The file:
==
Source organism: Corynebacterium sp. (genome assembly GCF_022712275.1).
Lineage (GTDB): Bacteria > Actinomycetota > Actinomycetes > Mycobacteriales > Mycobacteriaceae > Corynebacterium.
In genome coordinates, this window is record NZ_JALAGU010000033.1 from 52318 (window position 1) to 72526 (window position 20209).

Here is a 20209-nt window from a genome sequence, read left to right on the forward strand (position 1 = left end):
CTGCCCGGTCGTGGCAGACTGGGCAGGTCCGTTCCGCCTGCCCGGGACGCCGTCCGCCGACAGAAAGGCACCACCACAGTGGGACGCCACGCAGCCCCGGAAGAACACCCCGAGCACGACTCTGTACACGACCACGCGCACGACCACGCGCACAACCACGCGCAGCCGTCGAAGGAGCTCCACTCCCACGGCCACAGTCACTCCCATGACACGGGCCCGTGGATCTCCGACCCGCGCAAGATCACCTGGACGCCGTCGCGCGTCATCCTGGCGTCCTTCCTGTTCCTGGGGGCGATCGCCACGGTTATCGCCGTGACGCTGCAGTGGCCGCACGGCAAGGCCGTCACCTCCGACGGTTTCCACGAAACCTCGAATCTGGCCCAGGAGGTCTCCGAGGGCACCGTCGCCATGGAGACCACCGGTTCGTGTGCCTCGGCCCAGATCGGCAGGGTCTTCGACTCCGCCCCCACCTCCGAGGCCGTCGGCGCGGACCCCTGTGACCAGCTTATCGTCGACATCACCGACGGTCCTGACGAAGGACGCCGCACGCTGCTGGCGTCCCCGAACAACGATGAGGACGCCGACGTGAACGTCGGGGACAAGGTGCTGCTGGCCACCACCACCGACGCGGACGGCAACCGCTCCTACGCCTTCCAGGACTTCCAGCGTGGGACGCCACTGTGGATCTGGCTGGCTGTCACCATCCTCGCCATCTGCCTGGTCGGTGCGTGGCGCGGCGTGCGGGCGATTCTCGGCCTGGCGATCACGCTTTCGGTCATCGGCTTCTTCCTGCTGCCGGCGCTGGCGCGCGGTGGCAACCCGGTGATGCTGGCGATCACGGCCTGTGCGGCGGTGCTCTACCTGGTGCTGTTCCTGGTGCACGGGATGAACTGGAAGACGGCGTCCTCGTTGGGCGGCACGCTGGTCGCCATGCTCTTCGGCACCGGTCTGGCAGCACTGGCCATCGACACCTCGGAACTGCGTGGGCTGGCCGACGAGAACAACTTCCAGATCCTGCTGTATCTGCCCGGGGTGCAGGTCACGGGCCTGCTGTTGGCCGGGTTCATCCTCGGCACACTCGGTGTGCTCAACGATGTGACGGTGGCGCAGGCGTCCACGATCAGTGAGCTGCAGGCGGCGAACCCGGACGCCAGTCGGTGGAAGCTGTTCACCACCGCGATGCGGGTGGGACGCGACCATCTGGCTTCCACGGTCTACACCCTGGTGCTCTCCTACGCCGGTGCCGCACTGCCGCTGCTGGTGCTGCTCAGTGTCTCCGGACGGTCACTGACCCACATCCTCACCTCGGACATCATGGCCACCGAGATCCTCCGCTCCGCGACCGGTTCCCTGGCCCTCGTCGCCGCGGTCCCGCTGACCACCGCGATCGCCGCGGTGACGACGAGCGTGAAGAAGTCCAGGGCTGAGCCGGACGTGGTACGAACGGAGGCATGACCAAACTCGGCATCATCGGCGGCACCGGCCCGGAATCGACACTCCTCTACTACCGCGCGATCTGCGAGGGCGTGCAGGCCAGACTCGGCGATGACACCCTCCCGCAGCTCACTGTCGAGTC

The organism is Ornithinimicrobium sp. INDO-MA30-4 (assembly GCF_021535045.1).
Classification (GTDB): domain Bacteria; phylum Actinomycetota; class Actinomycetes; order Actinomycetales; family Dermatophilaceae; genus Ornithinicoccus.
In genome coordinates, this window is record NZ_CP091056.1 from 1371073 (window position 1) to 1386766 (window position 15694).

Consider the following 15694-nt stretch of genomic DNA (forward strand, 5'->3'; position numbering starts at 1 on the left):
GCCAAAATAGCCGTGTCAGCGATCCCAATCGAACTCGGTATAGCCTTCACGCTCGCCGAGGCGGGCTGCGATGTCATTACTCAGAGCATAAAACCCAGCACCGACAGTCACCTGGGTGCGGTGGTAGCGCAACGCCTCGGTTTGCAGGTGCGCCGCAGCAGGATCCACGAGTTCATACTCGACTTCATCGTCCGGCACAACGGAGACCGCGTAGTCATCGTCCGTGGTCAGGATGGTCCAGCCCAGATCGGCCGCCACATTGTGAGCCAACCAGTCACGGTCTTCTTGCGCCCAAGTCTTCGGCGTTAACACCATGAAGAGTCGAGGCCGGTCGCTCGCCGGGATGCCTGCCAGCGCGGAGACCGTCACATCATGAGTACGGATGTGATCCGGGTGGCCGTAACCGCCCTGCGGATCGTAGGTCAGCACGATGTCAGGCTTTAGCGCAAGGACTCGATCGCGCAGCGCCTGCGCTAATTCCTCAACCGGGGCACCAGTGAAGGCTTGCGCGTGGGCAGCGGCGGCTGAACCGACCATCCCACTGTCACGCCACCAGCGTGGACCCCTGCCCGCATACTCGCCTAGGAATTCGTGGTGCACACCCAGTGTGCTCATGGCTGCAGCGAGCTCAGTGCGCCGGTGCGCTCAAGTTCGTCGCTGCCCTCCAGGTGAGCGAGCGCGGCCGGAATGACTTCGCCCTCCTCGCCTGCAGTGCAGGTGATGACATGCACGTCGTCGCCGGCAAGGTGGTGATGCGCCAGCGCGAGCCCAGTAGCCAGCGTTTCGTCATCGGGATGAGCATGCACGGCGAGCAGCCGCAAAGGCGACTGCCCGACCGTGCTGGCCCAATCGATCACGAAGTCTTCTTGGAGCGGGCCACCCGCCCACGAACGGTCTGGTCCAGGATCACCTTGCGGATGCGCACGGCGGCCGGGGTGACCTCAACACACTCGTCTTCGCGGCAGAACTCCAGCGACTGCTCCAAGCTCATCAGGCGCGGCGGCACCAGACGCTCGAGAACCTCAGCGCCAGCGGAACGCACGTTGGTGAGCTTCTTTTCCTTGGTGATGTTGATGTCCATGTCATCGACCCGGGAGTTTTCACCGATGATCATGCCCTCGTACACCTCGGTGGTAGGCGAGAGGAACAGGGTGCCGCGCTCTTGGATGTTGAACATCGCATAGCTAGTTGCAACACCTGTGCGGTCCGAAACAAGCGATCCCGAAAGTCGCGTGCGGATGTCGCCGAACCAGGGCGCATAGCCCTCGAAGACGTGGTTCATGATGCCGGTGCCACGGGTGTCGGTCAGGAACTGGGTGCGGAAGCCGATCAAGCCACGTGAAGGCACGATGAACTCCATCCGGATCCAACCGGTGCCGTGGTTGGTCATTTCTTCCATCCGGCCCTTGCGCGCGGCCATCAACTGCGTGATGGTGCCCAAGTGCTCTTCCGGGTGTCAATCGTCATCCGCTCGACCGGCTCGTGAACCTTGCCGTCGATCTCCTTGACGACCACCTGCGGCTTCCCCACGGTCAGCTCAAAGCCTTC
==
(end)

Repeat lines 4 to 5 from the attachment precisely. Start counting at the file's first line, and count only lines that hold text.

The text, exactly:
Here is a 20209-nt window from a genome sequence, read left to right on the forward strand (position 1 = left end):
CTGCCCGGTCGTGGCAGACTGGGCAGGTCCGTTCCGCCTGCCCGGGACGCCGTCCGCCGACAGAAAGGCACCACCACAGTGGGACGCCACGCAGCCCCGGAAGAACACCCCGAGCACGACTCTGTACACGACCACGCGCACGACCACGCGCACAACCACGCGCAGCCGTCGAAGGAGCTCCACTCCCACGGCCACAGTCACTCCCATGACACGGGCCCGTGGATCTCCGACCCGCGCAAGATCACCTGGACGCCGTCGCGCGTCATCCTGGCGTCCTTCCTGTTCCTGGGGGCGATCGCCACGGTTATCGCCGTGACGCTGCAGTGGCCGCACGGCAAGGCCGTCACCTCCGACGGTTTCCACGAAACCTCGAATCTGGCCCAGGAGGTCTCCGAGGGCACCGTCGCCATGGAGACCACCGGTTCGTGTGCCTCGGCCCAGATCGGCAGGGTCTTCGACTCCGCCCCCACCTCCGAGGCCGTCGGCGCGGACCCCTGTGACCAGCTTATCGTCGACATCACCGACGGTCCTGACGAAGGACGCCGCACGCTGCTGGCGTCCCCGAACAACGATGAGGACGCCGACGTGAACGTCGGGGACAAGGTGCTGCTGGCCACCACCACCGACGCGGACGGCAACCGCTCCTACGCCTTCCAGGACTTCCAGCGTGGGACGCCACTGTGGATCTGGCTGGCTGTCACCATCCTCGCCATCTGCCTGGTCGGTGCGTGGCGCGGCGTGCGGGCGATTCTCGGCCTGGCGATCACGCTTTCGGTCATCGGCTTCTTCCTGCTGCCGGCGCTGGCGCGCGGTGGCAACCCGGTGATGCTGGCGATCACGGCCTGTGCGGCGGTGCTCTACCTGGTGCTGTTCCTGGTGCACGGGATGAACTGGAAGACGGCGTCCTCGTTGGGCGGCACGCTGGTCGCCATGCTCTTCGGCACCGGTCTGGCAGCACTGGCCATCGACACCTCGGAACTGCGTGGGCTGGCCGACGAGAACAACTTCCAGATCCTGCTGTATCTGCCCGGGGTGCAGGTCACGGGCCTGCTGTTGGCCGGGTTCATCCTCGGCACACTCGGTGTGCTCAACGATGTGACGGTGGCGCAGGCGTCCACGATCAGTGAGCTGCAGGCGGCGAACCCGGACGCCAGTCGGTGGAAGCTGTTCACCACCGCGATGCGGGTGGGACGCGACCATCTGGCTTCCACGGTCTACACCCTGGTGCTCTCCTACGCCGGTGCCGCACTGCCGCTGCTGGTGCTGCTCAGTGTCTCCGGACGGTCACTGACCCACATCCTCACCTCGGACATCATGGCCACCGAGATCCTCCGCTCCGCGACCGGTTCCCTGGCCCTCGTCGCCGCGGTCCCGCTGACCACCGCGATCGCCGCGGTGACGACGAGCGTGAAGAAGTCCAGGGCTGAGCCGGACGTGGTACGAACGGAGGCATGACCAAACTCGGCATCATCGGCGGCACCGGCCCGGAATCGACACTCCTCTACTACCGCGCGATCTGCGAGGGCGTGCAGGCCAGACTCGGCGATGACACCCTCCCGCAGCTCACTGTCGAGTC